Are Your Children on a "Race to Nowhere"

Comments 5

School just started and I’m wondering if your children are already complaining about headaches or stomachaches in the morning? Maybe you are even hearing those horrible words, “I don’t want to go to school, or I hate school!” As a parent hearing

these things from our children can make us feel worried, concerned, challenged and often powerless. We want children to enjoy school. The majority of all parents I work with want their children to have a lifelong love of learning, yet their children, many at very young ages, are already complaining of psychological and somatic symptoms due to the pressure to perform in school.

Our family has certainly experienced this stress. At various times throughout their youth both of my daughters have complained of physical symptoms, and often times there have been tears shed over the shear amount of homework. Family vacations and holidays have had the added stress of hours and hours of homework, not too mention lugging the pounds of textbooks and school supplies on airplanes and road trips. My husband and I have struggled with the desire to rescue our children knowing that by doing this we weren’t helping anyone.

My daughters struggle to find a healthy balance between the things they love to do, such as sports, visual and performing arts, socializing with their slots online spielen friends, and the desire to do well in school. As a parent coach, educator and family consultant I intellectually know that this struggle to manage ones time between the things we want to do and the things we need to do is something we must all learn. It’s a skill most commonly referred to as time management.

Can our students really learn about time management when they are in school for 7 hours a day and then come home to 4 to 6 hours of additional homework? Are we sending a message to our young people that they should be well-rounded human beings with a love of learning and a variety of healthy interests, or are we telling them that in order to be successful they must be workaholics and perform to the standards set forth by someone else?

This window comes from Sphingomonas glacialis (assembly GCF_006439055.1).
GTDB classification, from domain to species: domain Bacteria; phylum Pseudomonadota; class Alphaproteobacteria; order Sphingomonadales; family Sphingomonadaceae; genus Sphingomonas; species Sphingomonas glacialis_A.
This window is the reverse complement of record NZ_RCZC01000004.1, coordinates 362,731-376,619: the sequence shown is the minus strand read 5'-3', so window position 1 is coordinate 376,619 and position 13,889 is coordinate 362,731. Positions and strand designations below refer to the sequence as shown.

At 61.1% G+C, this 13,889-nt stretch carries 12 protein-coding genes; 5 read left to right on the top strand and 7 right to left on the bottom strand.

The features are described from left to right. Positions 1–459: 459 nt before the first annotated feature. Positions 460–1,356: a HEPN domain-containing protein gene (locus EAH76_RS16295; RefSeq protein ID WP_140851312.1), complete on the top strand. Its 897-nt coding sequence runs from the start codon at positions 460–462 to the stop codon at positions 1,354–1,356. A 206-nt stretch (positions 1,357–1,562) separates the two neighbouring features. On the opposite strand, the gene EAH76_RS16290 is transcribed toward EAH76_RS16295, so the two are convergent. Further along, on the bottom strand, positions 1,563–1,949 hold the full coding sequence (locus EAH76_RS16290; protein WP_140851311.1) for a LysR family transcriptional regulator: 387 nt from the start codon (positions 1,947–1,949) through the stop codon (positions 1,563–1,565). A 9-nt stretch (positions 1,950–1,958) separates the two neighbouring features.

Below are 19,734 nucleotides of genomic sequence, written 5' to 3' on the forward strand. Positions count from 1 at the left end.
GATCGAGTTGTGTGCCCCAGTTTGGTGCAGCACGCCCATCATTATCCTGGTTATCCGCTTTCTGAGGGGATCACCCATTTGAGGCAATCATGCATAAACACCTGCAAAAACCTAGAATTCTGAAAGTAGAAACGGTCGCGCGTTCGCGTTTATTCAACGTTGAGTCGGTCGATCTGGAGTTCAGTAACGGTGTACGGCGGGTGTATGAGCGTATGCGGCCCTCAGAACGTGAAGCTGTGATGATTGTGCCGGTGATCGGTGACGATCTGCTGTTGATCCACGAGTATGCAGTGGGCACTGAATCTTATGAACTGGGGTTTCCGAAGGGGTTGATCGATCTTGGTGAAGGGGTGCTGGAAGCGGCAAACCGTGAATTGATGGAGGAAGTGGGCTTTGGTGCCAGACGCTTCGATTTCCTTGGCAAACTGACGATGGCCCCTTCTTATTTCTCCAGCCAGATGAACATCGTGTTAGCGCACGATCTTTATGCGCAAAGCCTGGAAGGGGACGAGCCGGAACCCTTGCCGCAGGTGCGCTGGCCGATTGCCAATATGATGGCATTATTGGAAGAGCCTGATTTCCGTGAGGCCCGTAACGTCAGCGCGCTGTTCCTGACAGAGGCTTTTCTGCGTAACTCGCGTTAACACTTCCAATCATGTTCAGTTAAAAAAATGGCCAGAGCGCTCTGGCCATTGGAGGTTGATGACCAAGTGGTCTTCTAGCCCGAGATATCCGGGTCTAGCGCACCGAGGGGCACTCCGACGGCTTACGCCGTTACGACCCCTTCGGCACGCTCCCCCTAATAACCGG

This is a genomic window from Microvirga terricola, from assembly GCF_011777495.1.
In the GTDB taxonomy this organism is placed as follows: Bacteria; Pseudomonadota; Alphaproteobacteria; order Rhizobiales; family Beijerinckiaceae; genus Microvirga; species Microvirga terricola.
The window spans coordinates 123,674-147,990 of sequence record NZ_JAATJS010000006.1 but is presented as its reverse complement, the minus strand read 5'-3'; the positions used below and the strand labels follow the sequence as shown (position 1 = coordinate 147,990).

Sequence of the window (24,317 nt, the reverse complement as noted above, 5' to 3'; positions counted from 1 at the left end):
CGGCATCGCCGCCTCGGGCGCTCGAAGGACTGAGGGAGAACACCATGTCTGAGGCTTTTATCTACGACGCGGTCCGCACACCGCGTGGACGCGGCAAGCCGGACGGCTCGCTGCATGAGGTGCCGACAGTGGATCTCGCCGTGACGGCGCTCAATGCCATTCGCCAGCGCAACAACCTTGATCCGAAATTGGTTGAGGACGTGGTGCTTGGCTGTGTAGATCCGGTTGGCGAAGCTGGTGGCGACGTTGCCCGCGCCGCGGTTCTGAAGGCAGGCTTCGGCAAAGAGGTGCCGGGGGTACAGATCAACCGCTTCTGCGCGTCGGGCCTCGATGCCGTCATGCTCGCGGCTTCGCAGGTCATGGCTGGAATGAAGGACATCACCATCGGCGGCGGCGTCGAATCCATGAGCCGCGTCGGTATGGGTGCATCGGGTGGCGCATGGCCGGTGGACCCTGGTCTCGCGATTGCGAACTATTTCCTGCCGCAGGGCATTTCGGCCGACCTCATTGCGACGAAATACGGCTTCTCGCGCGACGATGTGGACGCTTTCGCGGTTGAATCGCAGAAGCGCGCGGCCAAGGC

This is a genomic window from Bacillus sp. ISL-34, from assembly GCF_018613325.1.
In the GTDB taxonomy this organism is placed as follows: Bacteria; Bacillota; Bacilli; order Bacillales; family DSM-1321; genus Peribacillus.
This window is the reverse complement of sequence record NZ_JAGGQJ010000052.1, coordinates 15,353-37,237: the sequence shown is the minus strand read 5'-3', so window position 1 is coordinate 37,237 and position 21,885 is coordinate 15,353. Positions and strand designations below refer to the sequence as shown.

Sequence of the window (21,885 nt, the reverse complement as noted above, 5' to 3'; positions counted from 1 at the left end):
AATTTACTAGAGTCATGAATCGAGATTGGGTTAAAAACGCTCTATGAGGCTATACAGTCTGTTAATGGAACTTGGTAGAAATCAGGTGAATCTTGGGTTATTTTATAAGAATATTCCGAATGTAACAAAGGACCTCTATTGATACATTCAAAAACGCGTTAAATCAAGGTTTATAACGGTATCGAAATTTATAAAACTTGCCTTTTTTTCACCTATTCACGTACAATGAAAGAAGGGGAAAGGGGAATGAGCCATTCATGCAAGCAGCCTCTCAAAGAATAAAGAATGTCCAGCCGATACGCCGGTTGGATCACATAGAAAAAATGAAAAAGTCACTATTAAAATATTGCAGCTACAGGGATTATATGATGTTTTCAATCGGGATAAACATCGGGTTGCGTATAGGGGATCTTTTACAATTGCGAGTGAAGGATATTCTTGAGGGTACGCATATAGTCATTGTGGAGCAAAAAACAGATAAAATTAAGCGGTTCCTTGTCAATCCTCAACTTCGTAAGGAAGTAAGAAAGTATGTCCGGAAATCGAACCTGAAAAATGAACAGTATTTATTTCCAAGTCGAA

A powerful documentary Race to Nowhere by Vicki Abeles shares with us the latest research and first hand stories of children, teens and families who have been pushed to and over the edge by the overwhelming need to perform in our current education system. This movie is beautifully done. It is poignant and masterfully created. Not only does the movie define the problem, but at the end actually gives everyone ways to get involved and help change the state of our education system. Whether you are a parent, student, educator, administrator or simply a concerned individual about the future of our nation—you must see this.

I invite you to take a look at their website and join the movement.

Categories ,


  1. Susan Sinjur

    Thanks for the wisdom, Marni! Out of sight, but not out of mind. I really appreciate the info. you share. It reminds me to be present and to try to remain balanced and focused on the priority of raising my child. The drive to succeed seems to pose a real threat to the balance and joy we want for our kids and for ourselves!
  2. Mike King

    This is a very interesting topic. I sometimes wonder if our generation of Parents have set our children up for failure (or the feeling of stress) because from the time they were little we have given them everything. All kids deserve a trophy for just showing up to the game? When was the last time you saw a teenager mowing their parents lawn? Or cleaning the car?. I believe they feel overwhelmed because we\'ve underwhelmed them?
  3. Claire Chapman

    Thank you, Marni!!!

    Such an important and overlooked issue! I agree that something really has to change and I\'m glad you are sharing this.

  4. Coach Marni

    Interesting point, Mike. Parents are asking less and less of their kids at home, I believe, because the demands of school and extra curricular activities are so outrageous. Kids don\'t have time to help out around the house, mow the lawn, or wash the car because they spend every waking minute doing homework, being tutored, volunteering, playing soccer, or in private lessons for one thing or another.

    I encourage parents to look at what is important to their family. What type of adult do you want to raise and does what we are doing support that?

    Wishing you more joy in parenting,
  5. Coach Marni

    Exactly, Susan! What does success mean to your family? I encourage you to define that and make decisions for your family based on your idea of success.

    Take care,

Commenting has expired for this article.